London Riots: "Courteous" Pickpocket and Good Samaritan

When I see the images of looters robbing that injured young Malaysian student and taking stuff from his backpack, instead of helping him,  I can’t help thinking about our own vastly difference experience as a victim of crime in London during our trip there just a few weeks ago.

On June 23, after seeing “Billy Elliot” in the afternoon, my family and I went to the new M&M’s candy store in Leicester Square.
London M&M's store, Leicester Square.

We bought some chocolate-covered nuts, took photos with the giant M&M’s solider, and then headed over to walk along Piccadilly to see the famous Fortnum & Mason food emporium. 

Fortnum & Mason, London (street under construction)

Sometime later at dinner on the South Bank, when the bill came, my husband couldn't find his wallet.

I was sure I had seen him put it in his outside coat pocket earlier in the day, but it was gone now.

 I started to panic because the wallet contained all his credit cards, and his driver's license, plus his ID cards, and health card. So I would have had to drive "on the wrong side of the road". And getting new credit cards while on vacation would be a big headache.

After a worried night and calls to our credit card companies’ emergency numbers back home in Toronto, we went back to the M&M’s store as soon as it opened the next morning to see if we'd left the wallet there.  

Their efficient security manager, a South African man in a dark suit named C.J., promised to look through their store security videotapes. 

 Later that day C.J. did indeed call. He said the tapes show my husband placed the wallet in his coat pocket at the cash register, and they didn’t see any pickpockets on their premises.

So we eventually found a police station near our flat. We were staying in the Clerkenwell area on Baker’s Row, which is where Charles Dickens set his famous novel “Oliver Twist”.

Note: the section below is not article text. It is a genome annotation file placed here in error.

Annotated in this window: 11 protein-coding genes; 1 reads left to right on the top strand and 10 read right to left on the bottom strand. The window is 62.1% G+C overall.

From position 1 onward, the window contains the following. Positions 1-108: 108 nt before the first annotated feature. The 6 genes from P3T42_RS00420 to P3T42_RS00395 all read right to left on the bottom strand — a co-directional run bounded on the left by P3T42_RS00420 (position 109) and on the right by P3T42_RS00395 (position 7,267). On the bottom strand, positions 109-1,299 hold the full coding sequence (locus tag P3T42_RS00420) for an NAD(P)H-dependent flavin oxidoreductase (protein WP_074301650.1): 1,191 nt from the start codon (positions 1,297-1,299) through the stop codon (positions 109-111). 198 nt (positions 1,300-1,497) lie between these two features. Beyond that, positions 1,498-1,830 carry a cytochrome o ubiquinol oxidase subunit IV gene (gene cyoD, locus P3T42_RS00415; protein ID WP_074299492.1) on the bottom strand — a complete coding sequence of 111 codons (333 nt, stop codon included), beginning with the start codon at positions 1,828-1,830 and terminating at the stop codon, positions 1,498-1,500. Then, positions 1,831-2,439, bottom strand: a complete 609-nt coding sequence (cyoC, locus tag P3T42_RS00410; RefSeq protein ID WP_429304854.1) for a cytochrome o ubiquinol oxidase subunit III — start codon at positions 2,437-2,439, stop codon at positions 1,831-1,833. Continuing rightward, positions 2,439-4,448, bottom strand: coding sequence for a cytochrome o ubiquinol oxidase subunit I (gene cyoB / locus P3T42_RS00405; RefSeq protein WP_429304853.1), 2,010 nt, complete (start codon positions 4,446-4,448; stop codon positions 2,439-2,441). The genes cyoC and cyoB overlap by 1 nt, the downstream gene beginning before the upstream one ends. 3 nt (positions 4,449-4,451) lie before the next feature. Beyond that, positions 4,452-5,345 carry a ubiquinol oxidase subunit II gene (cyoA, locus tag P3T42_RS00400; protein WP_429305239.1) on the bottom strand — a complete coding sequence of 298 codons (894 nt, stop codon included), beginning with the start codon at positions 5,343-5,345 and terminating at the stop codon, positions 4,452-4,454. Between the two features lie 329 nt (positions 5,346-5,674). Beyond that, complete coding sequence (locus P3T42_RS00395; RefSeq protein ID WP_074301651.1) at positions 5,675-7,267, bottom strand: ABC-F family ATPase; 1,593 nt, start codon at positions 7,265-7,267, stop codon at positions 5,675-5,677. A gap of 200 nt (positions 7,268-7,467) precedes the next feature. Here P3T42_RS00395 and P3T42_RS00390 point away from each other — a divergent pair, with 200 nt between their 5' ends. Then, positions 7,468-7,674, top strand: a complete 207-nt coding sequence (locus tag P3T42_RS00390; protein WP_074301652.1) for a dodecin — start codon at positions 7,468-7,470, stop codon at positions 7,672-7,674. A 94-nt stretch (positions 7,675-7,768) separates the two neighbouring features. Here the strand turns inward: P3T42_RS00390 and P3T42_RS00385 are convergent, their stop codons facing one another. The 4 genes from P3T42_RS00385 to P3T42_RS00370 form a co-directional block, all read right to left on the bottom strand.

The police station has a self-service computer kiosk where you can input and report your crime information without talking to a live police officer.  John was starting to type in the information about the stolen wallet, when his cell phone rang. It was our Canadian home alarm security company from Toronto calling.  Did we lose a wallet in London?

The monitoring company said that he had a fellow on the other line from London, England who had found the wallet. We were dumbfounded!

The alarm company conferenced my husband with the caller, who gave us his name, address and telephone number, and suggested we come to his office to retrieve the wallet. He told us he was Kumar Shrivastava, the day watchman at the office building just opposite Fortnum & Mason.

That made sense to me since I thought that's likely where the wallet was lifted. But I admit I was still a bit nervous in case it was a scam, or the man was actually the pickpocket!

But when we arrived at the office building, Mr. Shrivastava was waiting for us with a big smile. He held out the wallet, and indeed it was my husband’s. Inside were all the credit cards, driver’s license, IDs, and everything was intact, except for about $100 in Canadian cash.

“I was never so happy to lose $100,” my husband said.

Mr. Shrivastava offered us something to drink, and a bathroom visit if we needed one, and told us that the postman had popped in and told him he had found someone’s wallet.